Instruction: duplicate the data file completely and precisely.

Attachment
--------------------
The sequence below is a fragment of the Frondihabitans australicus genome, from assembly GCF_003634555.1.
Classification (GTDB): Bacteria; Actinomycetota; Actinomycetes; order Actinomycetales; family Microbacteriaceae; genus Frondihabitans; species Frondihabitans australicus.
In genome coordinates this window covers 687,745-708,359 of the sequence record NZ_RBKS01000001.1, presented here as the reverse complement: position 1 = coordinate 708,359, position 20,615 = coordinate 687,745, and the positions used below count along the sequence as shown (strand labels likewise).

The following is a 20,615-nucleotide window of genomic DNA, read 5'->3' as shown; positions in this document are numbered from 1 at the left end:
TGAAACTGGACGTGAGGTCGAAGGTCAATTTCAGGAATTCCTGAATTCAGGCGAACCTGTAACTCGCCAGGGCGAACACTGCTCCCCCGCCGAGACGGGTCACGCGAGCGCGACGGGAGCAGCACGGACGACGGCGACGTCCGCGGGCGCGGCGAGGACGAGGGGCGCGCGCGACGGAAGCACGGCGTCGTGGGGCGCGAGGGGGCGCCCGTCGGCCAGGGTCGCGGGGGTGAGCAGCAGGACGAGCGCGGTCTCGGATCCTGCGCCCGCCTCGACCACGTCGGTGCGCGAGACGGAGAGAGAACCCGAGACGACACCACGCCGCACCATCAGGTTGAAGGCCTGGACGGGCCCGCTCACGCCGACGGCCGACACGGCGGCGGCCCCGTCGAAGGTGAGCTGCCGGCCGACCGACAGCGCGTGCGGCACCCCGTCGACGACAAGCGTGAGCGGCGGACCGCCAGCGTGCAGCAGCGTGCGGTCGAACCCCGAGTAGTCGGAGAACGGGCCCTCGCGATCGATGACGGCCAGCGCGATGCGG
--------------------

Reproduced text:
The sequence below is a fragment of the Frondihabitans australicus genome, from assembly GCF_003634555.1.
Classification (GTDB): Bacteria; Actinomycetota; Actinomycetes; order Actinomycetales; family Microbacteriaceae; genus Frondihabitans; species Frondihabitans australicus.
In genome coordinates this window covers 687,745-708,359 of the sequence record NZ_RBKS01000001.1, presented here as the reverse complement: position 1 = coordinate 708,359, position 20,615 = coordinate 687,745, and the positions used below count along the sequence as shown (strand labels likewise).

The following is a 20,615-nucleotide window of genomic DNA, read 5'->3' as shown; positions in this document are numbered from 1 at the left end:
TGAAACTGGACGTGAGGTCGAAGGTCAATTTCAGGAATTCCTGAATTCAGGCGAACCTGTAACTCGCCAGGGCGAACACTGCTCCCCCGCCGAGACGGGTCACGCGAGCGCGACGGGAGCAGCACGGACGACGGCGACGTCCGCGGGCGCGGCGAGGACGAGGGGCGCGCGCGACGGAAGCACGGCGTCGTGGGGCGCGAGGGGGCGCCCGTCGGCCAGGGTCGCGGGGGTGAGCAGCAGGACGAGCGCGGTCTCGGATCCTGCGCCCGCCTCGACCACGTCGGTGCGCGAGACGGAGAGAGAACCCGAGACGACACCACGCCGCACCATCAGGTTGAAGGCCTGGACGGGCCCGCTCACGCCGACGGCCGACACGGCGGCGGCCCCGTCGAAGGTGAGCTGCCGGCCGACCGACAGCGCGTGCGGCACCCCGTCGACGACAAGCGTGAGCGGCGGACCGCCAGCGTGCAGCAGCGTGCGGTCGAACCCCGAGTAGTCGGAGAACGGGCCCTCGCGATCGATGACGGCCAGCGCGATGCGG